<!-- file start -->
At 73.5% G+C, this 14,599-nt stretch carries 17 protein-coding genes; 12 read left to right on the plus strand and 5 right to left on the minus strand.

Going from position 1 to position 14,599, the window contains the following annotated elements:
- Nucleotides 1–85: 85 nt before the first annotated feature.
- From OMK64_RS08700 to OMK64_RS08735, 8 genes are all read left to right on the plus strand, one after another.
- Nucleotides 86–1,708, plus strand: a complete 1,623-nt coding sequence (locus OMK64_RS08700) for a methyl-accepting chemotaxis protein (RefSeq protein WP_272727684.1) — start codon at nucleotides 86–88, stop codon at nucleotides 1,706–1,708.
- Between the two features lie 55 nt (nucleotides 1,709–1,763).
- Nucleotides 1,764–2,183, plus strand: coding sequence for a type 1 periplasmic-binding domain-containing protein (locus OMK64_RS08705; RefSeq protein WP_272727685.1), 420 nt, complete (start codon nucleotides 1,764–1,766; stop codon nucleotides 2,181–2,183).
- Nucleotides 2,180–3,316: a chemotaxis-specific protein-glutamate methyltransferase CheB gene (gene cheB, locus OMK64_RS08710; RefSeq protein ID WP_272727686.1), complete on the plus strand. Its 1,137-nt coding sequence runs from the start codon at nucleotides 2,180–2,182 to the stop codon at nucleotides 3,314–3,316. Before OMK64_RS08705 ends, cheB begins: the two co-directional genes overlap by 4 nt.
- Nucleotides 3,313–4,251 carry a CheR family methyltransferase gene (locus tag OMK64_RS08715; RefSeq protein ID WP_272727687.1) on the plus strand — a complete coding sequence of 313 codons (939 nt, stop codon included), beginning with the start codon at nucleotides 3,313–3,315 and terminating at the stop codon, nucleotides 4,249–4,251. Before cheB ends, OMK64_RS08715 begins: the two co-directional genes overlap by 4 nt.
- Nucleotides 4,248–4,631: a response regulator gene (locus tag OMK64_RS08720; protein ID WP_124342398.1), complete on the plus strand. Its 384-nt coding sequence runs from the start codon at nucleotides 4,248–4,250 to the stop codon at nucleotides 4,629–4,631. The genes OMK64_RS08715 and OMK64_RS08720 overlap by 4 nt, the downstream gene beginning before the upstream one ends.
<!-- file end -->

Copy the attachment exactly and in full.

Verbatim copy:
At 73.5% G+C, this 14,599-nt stretch carries 17 protein-coding genes; 12 read left to right on the plus strand and 5 right to left on the minus strand.

Going from position 1 to position 14,599, the window contains the following annotated elements:
- Nucleotides 1–85: 85 nt before the first annotated feature.
- From OMK64_RS08700 to OMK64_RS08735, 8 genes are all read left to right on the plus strand, one after another.
- Nucleotides 86–1,708, plus strand: a complete 1,623-nt coding sequence (locus OMK64_RS08700) for a methyl-accepting chemotaxis protein (RefSeq protein WP_272727684.1) — start codon at nucleotides 86–88, stop codon at nucleotides 1,706–1,708.
- Between the two features lie 55 nt (nucleotides 1,709–1,763).
- Nucleotides 1,764–2,183, plus strand: coding sequence for a type 1 periplasmic-binding domain-containing protein (locus OMK64_RS08705; RefSeq protein WP_272727685.1), 420 nt, complete (start codon nucleotides 1,764–1,766; stop codon nucleotides 2,181–2,183).
- Nucleotides 2,180–3,316: a chemotaxis-specific protein-glutamate methyltransferase CheB gene (gene cheB, locus OMK64_RS08710; RefSeq protein ID WP_272727686.1), complete on the plus strand. Its 1,137-nt coding sequence runs from the start codon at nucleotides 2,180–2,182 to the stop codon at nucleotides 3,314–3,316. Before OMK64_RS08705 ends, cheB begins: the two co-directional genes overlap by 4 nt.
- Nucleotides 3,313–4,251 carry a CheR family methyltransferase gene (locus tag OMK64_RS08715; RefSeq protein ID WP_272727687.1) on the plus strand — a complete coding sequence of 313 codons (939 nt, stop codon included), beginning with the start codon at nucleotides 3,313–3,315 and terminating at the stop codon, nucleotides 4,249–4,251. Before cheB ends, OMK64_RS08715 begins: the two co-directional genes overlap by 4 nt.
- Nucleotides 4,248–4,631: a response regulator gene (locus tag OMK64_RS08720; protein ID WP_124342398.1), complete on the plus strand. Its 384-nt coding sequence runs from the start codon at nucleotides 4,248–4,250 to the stop codon at nucleotides 4,629–4,631. The genes OMK64_RS08715 and OMK64_RS08720 overlap by 4 nt, the downstream gene beginning before the upstream one ends.